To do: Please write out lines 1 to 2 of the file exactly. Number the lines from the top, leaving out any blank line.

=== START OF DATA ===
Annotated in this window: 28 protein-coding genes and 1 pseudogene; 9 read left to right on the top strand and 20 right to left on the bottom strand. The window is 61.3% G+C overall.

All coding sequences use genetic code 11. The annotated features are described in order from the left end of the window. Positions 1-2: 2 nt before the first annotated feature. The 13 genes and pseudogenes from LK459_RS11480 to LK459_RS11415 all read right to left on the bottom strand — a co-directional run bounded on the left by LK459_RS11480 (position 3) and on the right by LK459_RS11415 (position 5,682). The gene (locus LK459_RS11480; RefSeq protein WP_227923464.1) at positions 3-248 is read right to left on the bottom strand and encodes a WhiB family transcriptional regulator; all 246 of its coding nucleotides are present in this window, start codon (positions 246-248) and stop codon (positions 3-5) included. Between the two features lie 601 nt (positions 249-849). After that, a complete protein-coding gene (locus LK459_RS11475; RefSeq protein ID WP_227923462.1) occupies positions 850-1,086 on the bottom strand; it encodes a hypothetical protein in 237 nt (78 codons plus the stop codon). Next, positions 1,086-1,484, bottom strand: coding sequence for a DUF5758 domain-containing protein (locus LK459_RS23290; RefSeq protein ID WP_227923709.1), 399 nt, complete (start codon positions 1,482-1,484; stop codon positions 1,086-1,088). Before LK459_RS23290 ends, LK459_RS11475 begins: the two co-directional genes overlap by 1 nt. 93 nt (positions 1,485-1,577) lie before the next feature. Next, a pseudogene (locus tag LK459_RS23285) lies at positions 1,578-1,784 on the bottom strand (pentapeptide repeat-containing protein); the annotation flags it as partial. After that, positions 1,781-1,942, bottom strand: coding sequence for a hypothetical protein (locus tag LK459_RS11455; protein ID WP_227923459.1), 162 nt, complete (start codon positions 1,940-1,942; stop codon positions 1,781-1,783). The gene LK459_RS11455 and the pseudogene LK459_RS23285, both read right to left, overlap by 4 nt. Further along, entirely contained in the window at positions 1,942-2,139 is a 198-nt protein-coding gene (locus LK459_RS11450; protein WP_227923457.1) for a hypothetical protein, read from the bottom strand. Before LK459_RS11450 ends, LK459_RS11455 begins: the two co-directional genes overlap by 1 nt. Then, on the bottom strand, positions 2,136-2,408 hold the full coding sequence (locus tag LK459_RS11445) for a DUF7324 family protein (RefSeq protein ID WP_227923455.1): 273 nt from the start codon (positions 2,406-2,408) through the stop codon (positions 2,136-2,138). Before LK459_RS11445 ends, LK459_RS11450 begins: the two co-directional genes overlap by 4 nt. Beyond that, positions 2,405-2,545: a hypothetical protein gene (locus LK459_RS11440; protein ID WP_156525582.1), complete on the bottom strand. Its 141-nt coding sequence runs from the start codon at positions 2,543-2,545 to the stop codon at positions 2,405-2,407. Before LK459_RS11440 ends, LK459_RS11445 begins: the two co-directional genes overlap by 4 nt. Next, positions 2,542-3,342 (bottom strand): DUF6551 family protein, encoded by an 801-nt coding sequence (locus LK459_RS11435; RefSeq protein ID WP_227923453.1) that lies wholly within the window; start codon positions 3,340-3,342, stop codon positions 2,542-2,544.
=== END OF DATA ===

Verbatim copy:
Annotated in this window: 28 protein-coding genes and 1 pseudogene; 9 read left to right on the top strand and 20 right to left on the bottom strand. The window is 61.3% G+C overall.

All coding sequences use genetic code 11. The annotated features are described in order from the left end of the window. Positions 1-2: 2 nt before the first annotated feature. The 13 genes and pseudogenes from LK459_RS11480 to LK459_RS11415 all read right to left on the bottom strand — a co-directional run bounded on the left by LK459_RS11480 (position 3) and on the right by LK459_RS11415 (position 5,682). The gene (locus LK459_RS11480; RefSeq protein WP_227923464.1) at positions 3-248 is read right to left on the bottom strand and encodes a WhiB family transcriptional regulator; all 246 of its coding nucleotides are present in this window, start codon (positions 246-248) and stop codon (positions 3-5) included. Between the two features lie 601 nt (positions 249-849). After that, a complete protein-coding gene (locus LK459_RS11475; RefSeq protein ID WP_227923462.1) occupies positions 850-1,086 on the bottom strand; it encodes a hypothetical protein in 237 nt (78 codons plus the stop codon). Next, positions 1,086-1,484, bottom strand: coding sequence for a DUF5758 domain-containing protein (locus LK459_RS23290; RefSeq protein ID WP_227923709.1), 399 nt, complete (start codon positions 1,482-1,484; stop codon positions 1,086-1,088). Before LK459_RS23290 ends, LK459_RS11475 begins: the two co-directional genes overlap by 1 nt. 93 nt (positions 1,485-1,577) lie before the next feature. Next, a pseudogene (locus tag LK459_RS23285) lies at positions 1,578-1,784 on the bottom strand (pentapeptide repeat-containing protein); the annotation flags it as partial. After that, positions 1,781-1,942, bottom strand: coding sequence for a hypothetical protein (locus tag LK459_RS11455; protein ID WP_227923459.1), 162 nt, complete (start codon positions 1,940-1,942; stop codon positions 1,781-1,783). The gene LK459_RS11455 and the pseudogene LK459_RS23285, both read right to left, overlap by 4 nt. Further along, entirely contained in the window at positions 1,942-2,139 is a 198-nt protein-coding gene (locus LK459_RS11450; protein WP_227923457.1) for a hypothetical protein, read from the bottom strand. Before LK459_RS11450 ends, LK459_RS11455 begins: the two co-directional genes overlap by 1 nt. Then, on the bottom strand, positions 2,136-2,408 hold the full coding sequence (locus tag LK459_RS11445) for a DUF7324 family protein (RefSeq protein ID WP_227923455.1): 273 nt from the start codon (positions 2,406-2,408) through the stop codon (positions 2,136-2,138). Before LK459_RS11445 ends, LK459_RS11450 begins: the two co-directional genes overlap by 4 nt. Beyond that, positions 2,405-2,545: a hypothetical protein gene (locus LK459_RS11440; protein ID WP_156525582.1), complete on the bottom strand. Its 141-nt coding sequence runs from the start codon at positions 2,543-2,545 to the stop codon at positions 2,405-2,407. Before LK459_RS11440 ends, LK459_RS11445 begins: the two co-directional genes overlap by 4 nt. Next, positions 2,542-3,342 (bottom strand): DUF6551 family protein, encoded by an 801-nt coding sequence (locus LK459_RS11435; RefSeq protein ID WP_227923453.1) that lies wholly within the window; start codon positions 3,340-3,342, stop codon positions 2,542-2,544.